Traduzione di Branko MIlanovic, The Haves and the Have-Nots, New York: Basic Books, 2010. *Starred Review* Milanovic defies the typical image of an economist by presenting research overlaid with humor, literary insights, and fully imagined portraits of daily life as he examines inequality across time and continents. He weighs the wealth divide between Elizabeth Bennet and Mr. Darcy of Pride and Prejudice as well as Anna Karenina’s financial prospects had she married Vronsky. He ponders John Rawls, Alexis de Tocqueville, Karl Marx, Max Weber, and others to explore theories regarding the rich and the poor. Using complicated economic models that he explains very well, Milanovic breaks down incomes to make comparisons between the haves and the have-nots within nations, between nations, and among citizens of the world. He offers vignettes that make his concepts all the more accessible and entertaining as he explains the errors of Marxism and why a person’s relative wealth is determined more by their country of origin than by their family’s wealth. Milanovic writes as much like a philosopher as an economist as he ponders the growing trend of inequality in income around the world and answers questions many readers likely ask themselves about their economic prospects. --Vanessa Bush New York Times Book Review “[A]n eclectic book on inequality…. [Milanovic’s] colorful vignettes…are almost uniformly delightful. No matter where you are on the income ladder, Milanovic’s examination of whether Bill Gates is richer than Nero makes for great cocktail party conversation.” New York Journal of Books “[Branko Milanovic] has fun with economics…. Behind the fun are some serious concerns about growing global income inequality…. And underlying the fun facts is a prodigious amount of research: everything from demographic patterns in 13th century Paris to interest rates in ancient Rome.” Library Journal “[A]n innovative look at price and consumption differences…. Students, practitioners, and anyone interested in economics and the issue of inequality would enjoy this.” Booklist, starred review “Milanovic defies the typical image of an economist by presenting research overlaid with humor, literary insights, and fully imagined portraits of daily life as he examines inequality across time and continents…. Milanovic writes as much like a philosopher as an economist as he ponders the growing trend of inequality in income around the world and answers questions many readers likely ask themselves about their economic prospects.”

The Haves and the Have-Nots

ALACEVICH, MICHELE
2012

Abstract

Traduzione di Branko MIlanovic, The Haves and the Have-Nots, New York: Basic Books, 2010. *Starred Review* Milanovic defies the typical image of an economist by presenting research overlaid with humor, literary insights, and fully imagined portraits of daily life as he examines inequality across time and continents. He weighs the wealth divide between Elizabeth Bennet and Mr. Darcy of Pride and Prejudice as well as Anna Karenina’s financial prospects had she married Vronsky. He ponders John Rawls, Alexis de Tocqueville, Karl Marx, Max Weber, and others to explore theories regarding the rich and the poor. Using complicated economic models that he explains very well, Milanovic breaks down incomes to make comparisons between the haves and the have-nots within nations, between nations, and among citizens of the world. He offers vignettes that make his concepts all the more accessible and entertaining as he explains the errors of Marxism and why a person’s relative wealth is determined more by their country of origin than by their family’s wealth. Milanovic writes as much like a philosopher as an economist as he ponders the growing trend of inequality in income around the world and answers questions many readers likely ask themselves about their economic prospects. --Vanessa Bush New York Times Book Review “[A]n eclectic book on inequality…. [Milanovic’s] colorful vignettes…are almost uniformly delightful. No matter where you are on the income ladder, Milanovic’s examination of whether Bill Gates is richer than Nero makes for great cocktail party conversation.” New York Journal of Books “[Branko Milanovic] has fun with economics…. Behind the fun are some serious concerns about growing global income inequality…. And underlying the fun facts is a prodigious amount of research: everything from demographic patterns in 13th century Paris to interest rates in ancient Rome.” Library Journal “[A]n innovative look at price and consumption differences…. Students, practitioners, and anyone interested in economics and the issue of inequality would enjoy this.” Booklist, starred review “Milanovic defies the typical image of an economist by presenting research overlaid with humor, literary insights, and fully imagined portraits of daily life as he examines inequality across time and continents…. Milanovic writes as much like a philosopher as an economist as he ponders the growing trend of inequality in income around the world and answers questions many readers likely ask themselves about their economic prospects.”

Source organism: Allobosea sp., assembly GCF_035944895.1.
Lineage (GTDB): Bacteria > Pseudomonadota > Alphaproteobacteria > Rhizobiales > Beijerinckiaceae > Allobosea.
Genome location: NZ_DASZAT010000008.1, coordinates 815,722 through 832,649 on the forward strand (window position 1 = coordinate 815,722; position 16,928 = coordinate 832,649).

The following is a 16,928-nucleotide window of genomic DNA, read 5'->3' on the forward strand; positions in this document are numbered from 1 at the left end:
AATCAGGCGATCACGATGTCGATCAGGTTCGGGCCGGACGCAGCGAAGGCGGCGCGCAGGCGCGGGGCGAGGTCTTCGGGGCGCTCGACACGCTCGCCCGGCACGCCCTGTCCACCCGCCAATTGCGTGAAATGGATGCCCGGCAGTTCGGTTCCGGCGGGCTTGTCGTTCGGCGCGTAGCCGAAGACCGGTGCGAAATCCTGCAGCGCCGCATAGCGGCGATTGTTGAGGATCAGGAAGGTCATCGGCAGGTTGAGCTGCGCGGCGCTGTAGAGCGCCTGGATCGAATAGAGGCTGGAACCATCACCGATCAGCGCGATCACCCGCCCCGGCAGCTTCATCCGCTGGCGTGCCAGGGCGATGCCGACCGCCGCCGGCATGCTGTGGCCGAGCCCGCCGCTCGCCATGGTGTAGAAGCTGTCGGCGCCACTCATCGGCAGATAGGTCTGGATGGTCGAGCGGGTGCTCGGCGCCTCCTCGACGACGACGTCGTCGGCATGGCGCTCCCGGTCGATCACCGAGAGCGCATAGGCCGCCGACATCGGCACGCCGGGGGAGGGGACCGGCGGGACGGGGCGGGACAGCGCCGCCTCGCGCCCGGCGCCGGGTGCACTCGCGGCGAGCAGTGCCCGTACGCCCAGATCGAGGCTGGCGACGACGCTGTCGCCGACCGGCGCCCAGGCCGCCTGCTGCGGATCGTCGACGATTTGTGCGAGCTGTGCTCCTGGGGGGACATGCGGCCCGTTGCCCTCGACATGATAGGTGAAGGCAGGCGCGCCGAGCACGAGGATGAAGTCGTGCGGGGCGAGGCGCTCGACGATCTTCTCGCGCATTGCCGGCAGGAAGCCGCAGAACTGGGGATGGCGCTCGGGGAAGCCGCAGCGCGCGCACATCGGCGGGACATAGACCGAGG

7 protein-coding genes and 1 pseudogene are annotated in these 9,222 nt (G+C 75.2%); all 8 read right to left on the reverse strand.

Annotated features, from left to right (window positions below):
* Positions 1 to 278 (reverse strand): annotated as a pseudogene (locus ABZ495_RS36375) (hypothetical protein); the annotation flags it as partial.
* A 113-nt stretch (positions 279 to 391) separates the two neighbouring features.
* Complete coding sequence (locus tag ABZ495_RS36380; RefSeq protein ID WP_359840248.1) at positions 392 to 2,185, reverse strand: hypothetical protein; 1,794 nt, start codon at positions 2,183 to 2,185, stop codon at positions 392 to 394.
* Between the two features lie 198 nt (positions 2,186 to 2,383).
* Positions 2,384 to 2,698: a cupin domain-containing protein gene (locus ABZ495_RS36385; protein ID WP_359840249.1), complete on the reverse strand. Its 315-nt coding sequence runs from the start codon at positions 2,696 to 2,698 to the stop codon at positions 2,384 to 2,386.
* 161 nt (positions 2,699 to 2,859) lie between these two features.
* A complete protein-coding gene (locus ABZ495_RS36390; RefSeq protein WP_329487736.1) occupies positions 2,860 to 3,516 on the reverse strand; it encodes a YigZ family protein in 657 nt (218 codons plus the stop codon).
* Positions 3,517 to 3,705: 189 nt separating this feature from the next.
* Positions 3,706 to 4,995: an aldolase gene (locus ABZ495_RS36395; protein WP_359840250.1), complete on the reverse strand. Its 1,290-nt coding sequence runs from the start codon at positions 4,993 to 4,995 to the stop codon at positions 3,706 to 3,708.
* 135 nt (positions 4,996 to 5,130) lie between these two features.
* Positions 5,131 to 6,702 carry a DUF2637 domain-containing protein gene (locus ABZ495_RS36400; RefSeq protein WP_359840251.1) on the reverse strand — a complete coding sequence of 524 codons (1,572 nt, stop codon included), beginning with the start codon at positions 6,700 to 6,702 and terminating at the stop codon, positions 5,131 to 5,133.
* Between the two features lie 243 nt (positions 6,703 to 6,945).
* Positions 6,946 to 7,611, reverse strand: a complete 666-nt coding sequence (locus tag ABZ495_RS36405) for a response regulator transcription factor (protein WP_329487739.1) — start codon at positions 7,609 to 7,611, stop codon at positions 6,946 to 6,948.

9788815240323
MILANOVIC B
CHI HA E CHI NON HA. STORIE DI DISUGUAGLIANZE
ALACEVICH M
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Utilizza questo identificativo per citare o creare un link a questo documento: https://hdl.handle.net/11585/578539
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